Army Helicopter Becomes Art But Also Heals Veterans

U.S. Army Huey helicopter #174 has been transformed into an art installation.

ByABC News
November 11, 2016, 3:02 PM

— -- On Feb. 14, 1969, U.S. Army Huey helicopter #174 was gunned down while on a medical rescue mission in Vietnam, killing two of the crew on board. What's left of the U.S. Army helicopter has been turned into art, but it has also helped to heal veterans suffering from PTSD.

Contemporary artist Steve Maloney partnered with Light Horse Legacy to transform the helicopter into a mixed sculpture and multi-media project Maloney called "Take Me Home Huey." Dedicated to the more than 2 million Americans that served in Vietnam, Maloney restored, reskinned and repurposed the helicopter into a 47-foot long sculpture decorated with the names of the crew chief Gary Dubach and medic Stephen Schumacher who died in the crash.

The exhibit has visited military and aircraft museums across the country in hopes of sparking a dialogue for veterans dealing with PTSD.

“It has connected them and has been a catalyst for their conversations for sure. We've heard that talk is good and they've confirmed it is now a healing helicopter and that's our mission," Maloney said.

The project also reconnected the surviving crew of Huey helicopter #174. It has been 50 years since the pilot, Dave Adams, and the door gunner, Ralph Tutrani, had seen each other. Take Me Home Huey has allowed them to share their story and the details of the crash with the families of the crew who died.

"We flew out and everything was normal until people started shooting at us...I can remember seeing a guy in a khaki uniform and a helmet shooting at us," Adams said.

According to Adams, the helicopter took fire.

"I could smell a JP4, which was the helicopter fuel, and I could see smoke coming out from the back...eight weeks before that we lost an entire crew and several patients. They were taking fire in the fuel cells and the aircraft exploded - we lost the crew of five and seven patients. Frankly, to be honest with you, that's what's going through my mind the moment we were told we were trailing smoke,” recalled Tutrani, who was shot in the hand.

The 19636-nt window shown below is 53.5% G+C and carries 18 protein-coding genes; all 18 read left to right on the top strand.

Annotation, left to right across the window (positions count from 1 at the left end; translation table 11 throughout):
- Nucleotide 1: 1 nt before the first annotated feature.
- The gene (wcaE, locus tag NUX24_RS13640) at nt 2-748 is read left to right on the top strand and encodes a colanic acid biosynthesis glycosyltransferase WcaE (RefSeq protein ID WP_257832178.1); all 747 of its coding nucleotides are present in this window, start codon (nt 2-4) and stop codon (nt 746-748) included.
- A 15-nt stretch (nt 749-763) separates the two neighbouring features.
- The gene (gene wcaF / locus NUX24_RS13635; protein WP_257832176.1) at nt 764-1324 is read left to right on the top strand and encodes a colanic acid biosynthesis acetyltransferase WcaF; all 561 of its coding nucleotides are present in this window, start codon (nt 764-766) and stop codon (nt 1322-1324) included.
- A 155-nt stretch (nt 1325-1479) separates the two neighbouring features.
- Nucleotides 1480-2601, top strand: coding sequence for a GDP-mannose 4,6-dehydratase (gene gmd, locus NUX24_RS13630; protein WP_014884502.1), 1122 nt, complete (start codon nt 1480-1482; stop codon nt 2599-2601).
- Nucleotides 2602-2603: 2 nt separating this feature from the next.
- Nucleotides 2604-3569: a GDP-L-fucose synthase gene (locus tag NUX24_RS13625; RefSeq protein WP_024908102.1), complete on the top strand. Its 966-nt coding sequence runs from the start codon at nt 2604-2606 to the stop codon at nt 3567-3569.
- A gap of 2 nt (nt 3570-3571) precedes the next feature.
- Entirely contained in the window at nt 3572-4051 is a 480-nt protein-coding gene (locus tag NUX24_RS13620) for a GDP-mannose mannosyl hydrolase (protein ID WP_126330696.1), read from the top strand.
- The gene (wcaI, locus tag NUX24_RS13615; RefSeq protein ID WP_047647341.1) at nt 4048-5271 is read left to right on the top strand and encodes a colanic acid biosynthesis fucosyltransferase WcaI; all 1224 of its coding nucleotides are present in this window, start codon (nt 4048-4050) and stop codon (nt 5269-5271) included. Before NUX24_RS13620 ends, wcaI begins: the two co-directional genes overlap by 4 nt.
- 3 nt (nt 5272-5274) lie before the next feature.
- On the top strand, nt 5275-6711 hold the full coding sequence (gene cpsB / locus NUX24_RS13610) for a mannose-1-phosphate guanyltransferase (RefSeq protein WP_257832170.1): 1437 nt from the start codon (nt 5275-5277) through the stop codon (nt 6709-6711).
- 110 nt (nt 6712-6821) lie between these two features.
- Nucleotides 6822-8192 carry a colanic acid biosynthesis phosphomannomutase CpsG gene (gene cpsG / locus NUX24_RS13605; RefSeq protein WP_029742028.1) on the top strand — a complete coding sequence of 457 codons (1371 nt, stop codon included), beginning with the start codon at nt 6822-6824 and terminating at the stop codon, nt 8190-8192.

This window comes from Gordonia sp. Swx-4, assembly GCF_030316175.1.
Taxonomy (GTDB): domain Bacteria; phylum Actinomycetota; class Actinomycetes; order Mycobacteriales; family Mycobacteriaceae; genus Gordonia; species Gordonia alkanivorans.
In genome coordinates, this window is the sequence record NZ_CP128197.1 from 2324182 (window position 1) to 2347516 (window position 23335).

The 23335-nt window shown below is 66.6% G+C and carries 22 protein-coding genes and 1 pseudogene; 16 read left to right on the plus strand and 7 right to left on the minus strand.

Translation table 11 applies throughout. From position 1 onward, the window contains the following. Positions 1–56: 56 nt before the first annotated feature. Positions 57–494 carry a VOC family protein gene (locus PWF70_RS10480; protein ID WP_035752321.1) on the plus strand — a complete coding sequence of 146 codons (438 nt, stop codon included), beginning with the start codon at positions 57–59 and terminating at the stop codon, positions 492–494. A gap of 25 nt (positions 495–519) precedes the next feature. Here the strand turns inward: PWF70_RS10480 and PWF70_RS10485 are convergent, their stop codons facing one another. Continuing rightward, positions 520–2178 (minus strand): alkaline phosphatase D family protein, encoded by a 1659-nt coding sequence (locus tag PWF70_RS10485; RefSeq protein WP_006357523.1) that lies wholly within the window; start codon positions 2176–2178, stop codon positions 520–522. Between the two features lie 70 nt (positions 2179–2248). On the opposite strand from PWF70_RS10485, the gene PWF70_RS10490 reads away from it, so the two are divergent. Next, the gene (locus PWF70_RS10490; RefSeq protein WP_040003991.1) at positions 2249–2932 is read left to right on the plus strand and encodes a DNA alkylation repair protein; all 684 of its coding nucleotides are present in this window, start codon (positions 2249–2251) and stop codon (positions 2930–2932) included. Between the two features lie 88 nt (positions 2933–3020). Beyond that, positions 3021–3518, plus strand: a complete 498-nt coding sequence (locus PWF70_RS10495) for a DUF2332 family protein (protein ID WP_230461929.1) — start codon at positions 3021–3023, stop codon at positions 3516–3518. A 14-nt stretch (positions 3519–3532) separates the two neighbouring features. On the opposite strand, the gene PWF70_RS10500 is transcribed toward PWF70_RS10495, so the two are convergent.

Adams added: “I'm 78 years old and there's not a day that goes by that I haven't thought about the people we lost and always blame myself."

Adams said the crew chief Gary Dubach and medic Stephen Schumacher were tossed out of the helicopter and killed by the rotor blades. Tutrani discovered their bodies. "That's something that I live with every day…and still to this day and I recall calling out to Gary and Steve and they weren't responding and I crawled over to other side and you just imagine what that was like…and I crawled back over,” Tutrani said.

Although time has passed, the memories from war haven’t faded. “We got to see a lot of horrible things but that never really bothered me but it was to see these men scared, tired, frightened - and sometimes they would just grab onto you and you could see the gratitude in their eyes that they were being just never forget that,” Tutrani said.

Tutrani said Take Me Home Huey has had a profound effect on him.

"Seeing the aircraft for the first time just overwhelmed me, just being able to touch addition to being a symbol of hope, it has another medevac mission which is ironic in and of itself. The fact that it's helping veterans out in the field, pulling them on board but maybe even the ones we didn't pull on board. It's a gateway for veterans to let them know they are home and they can start letting go and that's what it did for me,” Tutrani said.

Take Me Home Huey has already sparked a conversation for veterans nationwide, including Karl Renz who did three tours in Vietnam before volunteering his time to help out with the project. “I’m one of the guys that was virtually ready to commit suicide when I started this and going to the VA didn’t help…this healed me. So this is a healing a project for all PTSD of all wars,” he said.

Lives may have been lost, but the spirit of Huey helicopter #174 lives on. “174 has a spirit, and we call it the spirit of 174 - if we can convince people who have feelings about this to talk about it and seek help then 174 will continue its mission,” Adams said.

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